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One Third of All U.S. Household Income is From The Government

U.S. Household Income
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EDITOR NOTE: The shining image of strength and stability associated with the US economy is an exceedingly important image to Americans not because of its truth value but because it’s a precious myth. And as “faith” has taught us--whether it’s a matter of religion, politics, fashion, or the latest celebrity news--myth is far more important than reality. The latter keeps us grounded, while the former keeps us dreaming; some actually get to soar. Last week’s Personal Income and Outlays report is of the “reality” component. The Personal Current Transfer reading provides a sobering look at the state of American wealth--that 34% of all U.S. household income comes from the government. Our middle class--a status that’s typically characteristic of wealthy nations--is equivalent to that of Russia and Turkey. Meanwhile, reliance on the government is steadily growing, creeping in, and normalized. Is this the work of the ultra-liberal left? Is this the work of hard-right Americans who value freedom and tax cuts yet turn a blind eye to GOP spending? None of those answers are “entirely” correct. The Federal Reserve is responsible for this. Sadly, many Americans aren’t making the connection. 

Following today's release of the latest Personal Income and Spending data, Wall Street was predictably focused on the changes in these two key series, which showed a modest jump in personal spending, which however was dwarfed by a record surge in personal income, to be expected in the month when Biden's latest $1.9 trillion stimmy hit.

But while the change in the headline data was notable, what was far more remarkable was data showing just how increasingly more reliant on the US government the population has become.

We are referring, of course, to Personal Current Transfer payments which are essentially government sourced income such as unemployment benefits, welfare checks, and so on. In March, this number exploded to a mind-blowing $8.1 trillion annualized, which was not only double the $4.1 trillion from February, but was also $5 trillion above the pre-Covid trend where transfer receipts were approximately $3.2 trillion.

This means that excluding the $8.1 trillion surge in govt transfers, personal income excluding government handouts would be virtually unchanged from a year ago level at $16TN.

In longer-term context, one can see the creeping impact of government payments, shown in red below.

This, as noted earlier, was due to the latest round of government stimulus checks hitting personal accounts which in turn helped double the savings rate to a whopping 27.6% from 13.6% in February.

U.S. Household Income

Stated simply, what all this means is that the government remains responsible for a third of all income, or 33.8 to be precise!

U.S. Household Income

Putting that number in perspective, in the 1950s and 1960s, transfer payment were around 7%. This number rose in the low teens starting in the mid-1970s (right after the Nixon Shock ended Bretton-Woods and closed the gold window). The number then jumped again after the financial crisis, spiking to the high teens. And now, the coronavirus has officially sent this number to a record 34%!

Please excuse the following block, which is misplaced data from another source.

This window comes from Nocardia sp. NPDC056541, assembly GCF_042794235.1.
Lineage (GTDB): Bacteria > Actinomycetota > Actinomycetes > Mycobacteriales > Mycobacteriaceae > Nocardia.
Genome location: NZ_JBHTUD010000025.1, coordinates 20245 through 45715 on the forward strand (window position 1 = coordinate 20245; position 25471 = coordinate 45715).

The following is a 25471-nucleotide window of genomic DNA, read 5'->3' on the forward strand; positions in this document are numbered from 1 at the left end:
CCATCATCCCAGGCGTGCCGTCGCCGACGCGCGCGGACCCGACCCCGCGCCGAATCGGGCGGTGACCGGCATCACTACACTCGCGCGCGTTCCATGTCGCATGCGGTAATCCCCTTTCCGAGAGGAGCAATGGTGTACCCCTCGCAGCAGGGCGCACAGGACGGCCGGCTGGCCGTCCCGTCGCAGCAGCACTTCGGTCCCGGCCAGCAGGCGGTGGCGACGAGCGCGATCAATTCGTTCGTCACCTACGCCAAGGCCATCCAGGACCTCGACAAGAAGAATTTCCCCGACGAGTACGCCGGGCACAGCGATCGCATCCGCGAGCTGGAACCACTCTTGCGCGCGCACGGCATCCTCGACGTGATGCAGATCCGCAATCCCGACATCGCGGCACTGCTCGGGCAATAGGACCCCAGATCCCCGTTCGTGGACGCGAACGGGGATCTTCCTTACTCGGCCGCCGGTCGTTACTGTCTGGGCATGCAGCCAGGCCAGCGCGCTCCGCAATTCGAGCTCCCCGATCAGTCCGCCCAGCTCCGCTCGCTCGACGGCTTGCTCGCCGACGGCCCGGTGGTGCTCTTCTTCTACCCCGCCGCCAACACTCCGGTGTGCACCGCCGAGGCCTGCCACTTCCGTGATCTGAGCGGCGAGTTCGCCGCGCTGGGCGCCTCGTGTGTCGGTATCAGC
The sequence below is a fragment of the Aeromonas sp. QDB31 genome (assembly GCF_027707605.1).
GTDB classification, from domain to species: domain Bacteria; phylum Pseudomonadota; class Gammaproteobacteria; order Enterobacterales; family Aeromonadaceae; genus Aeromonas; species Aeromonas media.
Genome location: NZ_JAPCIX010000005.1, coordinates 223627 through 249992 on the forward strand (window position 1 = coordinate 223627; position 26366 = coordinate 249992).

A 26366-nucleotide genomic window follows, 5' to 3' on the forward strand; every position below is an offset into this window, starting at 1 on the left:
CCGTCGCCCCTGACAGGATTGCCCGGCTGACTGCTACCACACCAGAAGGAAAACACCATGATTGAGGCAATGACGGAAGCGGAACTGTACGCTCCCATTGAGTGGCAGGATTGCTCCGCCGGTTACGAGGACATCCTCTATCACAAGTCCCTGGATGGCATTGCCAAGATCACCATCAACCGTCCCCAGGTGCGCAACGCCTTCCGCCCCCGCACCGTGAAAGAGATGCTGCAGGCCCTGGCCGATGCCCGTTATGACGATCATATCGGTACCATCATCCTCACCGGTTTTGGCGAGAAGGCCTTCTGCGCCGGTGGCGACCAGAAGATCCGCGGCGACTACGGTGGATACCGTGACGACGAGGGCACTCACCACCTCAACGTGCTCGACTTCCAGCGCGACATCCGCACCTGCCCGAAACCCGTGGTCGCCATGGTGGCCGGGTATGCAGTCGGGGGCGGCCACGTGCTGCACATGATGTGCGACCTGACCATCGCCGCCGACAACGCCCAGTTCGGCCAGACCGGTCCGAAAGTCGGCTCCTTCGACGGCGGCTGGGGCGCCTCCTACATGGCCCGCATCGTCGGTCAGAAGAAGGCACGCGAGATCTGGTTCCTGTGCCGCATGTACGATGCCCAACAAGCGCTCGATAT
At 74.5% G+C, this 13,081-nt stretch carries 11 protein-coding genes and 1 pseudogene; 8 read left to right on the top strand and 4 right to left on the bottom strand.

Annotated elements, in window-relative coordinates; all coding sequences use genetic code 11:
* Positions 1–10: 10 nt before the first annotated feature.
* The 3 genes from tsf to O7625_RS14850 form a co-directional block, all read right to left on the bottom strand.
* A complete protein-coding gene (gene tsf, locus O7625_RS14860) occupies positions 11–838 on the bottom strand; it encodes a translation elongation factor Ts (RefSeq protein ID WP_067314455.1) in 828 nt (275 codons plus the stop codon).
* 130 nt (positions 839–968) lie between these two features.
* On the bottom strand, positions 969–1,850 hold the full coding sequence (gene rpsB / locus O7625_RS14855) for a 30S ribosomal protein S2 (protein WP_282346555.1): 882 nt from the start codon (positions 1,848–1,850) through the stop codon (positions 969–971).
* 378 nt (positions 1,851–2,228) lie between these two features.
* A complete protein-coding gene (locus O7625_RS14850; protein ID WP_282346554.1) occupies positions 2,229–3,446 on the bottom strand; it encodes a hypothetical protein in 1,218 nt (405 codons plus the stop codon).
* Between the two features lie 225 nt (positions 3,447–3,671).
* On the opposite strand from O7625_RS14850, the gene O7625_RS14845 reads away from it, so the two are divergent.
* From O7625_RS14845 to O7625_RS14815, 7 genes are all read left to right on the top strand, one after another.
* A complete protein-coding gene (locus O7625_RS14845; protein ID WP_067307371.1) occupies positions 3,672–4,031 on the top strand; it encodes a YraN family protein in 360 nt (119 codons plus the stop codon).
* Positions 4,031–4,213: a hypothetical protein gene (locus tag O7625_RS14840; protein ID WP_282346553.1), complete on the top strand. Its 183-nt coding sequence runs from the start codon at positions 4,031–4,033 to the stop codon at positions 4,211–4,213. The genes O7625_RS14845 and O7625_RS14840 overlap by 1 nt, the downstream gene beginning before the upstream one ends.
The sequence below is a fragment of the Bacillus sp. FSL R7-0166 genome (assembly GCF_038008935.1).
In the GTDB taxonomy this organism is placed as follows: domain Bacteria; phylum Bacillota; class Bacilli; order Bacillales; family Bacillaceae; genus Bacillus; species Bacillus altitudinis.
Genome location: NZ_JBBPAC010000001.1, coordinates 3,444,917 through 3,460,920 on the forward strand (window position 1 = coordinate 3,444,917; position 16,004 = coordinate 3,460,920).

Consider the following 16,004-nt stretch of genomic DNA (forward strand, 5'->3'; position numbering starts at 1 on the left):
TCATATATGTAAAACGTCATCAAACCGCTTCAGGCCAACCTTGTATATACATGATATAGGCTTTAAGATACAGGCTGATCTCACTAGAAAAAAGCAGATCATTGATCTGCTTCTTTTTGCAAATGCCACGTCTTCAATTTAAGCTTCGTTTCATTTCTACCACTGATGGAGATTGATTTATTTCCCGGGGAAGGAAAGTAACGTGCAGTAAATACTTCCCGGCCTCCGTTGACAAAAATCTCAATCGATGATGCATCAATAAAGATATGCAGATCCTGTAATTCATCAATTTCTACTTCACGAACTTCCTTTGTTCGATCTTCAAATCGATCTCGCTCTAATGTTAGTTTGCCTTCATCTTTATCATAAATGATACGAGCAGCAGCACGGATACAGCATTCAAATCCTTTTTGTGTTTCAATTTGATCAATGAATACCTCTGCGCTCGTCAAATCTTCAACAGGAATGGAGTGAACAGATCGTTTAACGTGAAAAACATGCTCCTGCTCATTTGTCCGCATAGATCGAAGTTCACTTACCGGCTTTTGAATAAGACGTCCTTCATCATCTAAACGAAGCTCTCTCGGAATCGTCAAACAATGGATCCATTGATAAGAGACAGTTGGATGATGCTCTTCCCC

And that's how creeping banana republic socialism comes at you: first slowly, then fast.

So for all those who claim that the Fed is now (and has been for the past decade) subsidizing the 1%, that's true, but with every passing month, the government is also funding the daily life of an ever greater portion of America's poorest social segments.

Who ends up paying for both?

Why the middle class of course, where the dollar debasement on one side, and the insane debt accumulation on the other, mean that millions of Americans content to work 9-5, pay their taxes, and generally keep their mouth shut as others are burning everything down and tearing down statues, are now doomed.

The "good" news? As we reported last November, the US middle class won't have to suffer this pain for much longer, because while the US has one one of the highest median incomes in the entire world, with only three countries boasting a higher income, it is who gets to collect this money that is the major problem, because as the chart also shows, with just a 50% share of the population in middle-income households, the US is now in the same category as such "banana republics" as Turkey, China and, drumroll, Russia.

U.S. Household Income

What is just as stunning: according to the OECD, more than half of the countries in question have a more vibrant middle class than the US.

So the next time someone abuses the popular phrase  "they hate us for our [fill in the blank]", perhaps it's time to counter that "they" may not "hate" us at all, but rather are making fun of what has slowly but surely become the world's biggest banana republic?

And as we concluded last year, "it has not Russia, nor China, nor any other enemy, foreign or domestic, to blame... except for one: the Federal Reserve Bank of the United States."

Original post from ZeroHedge

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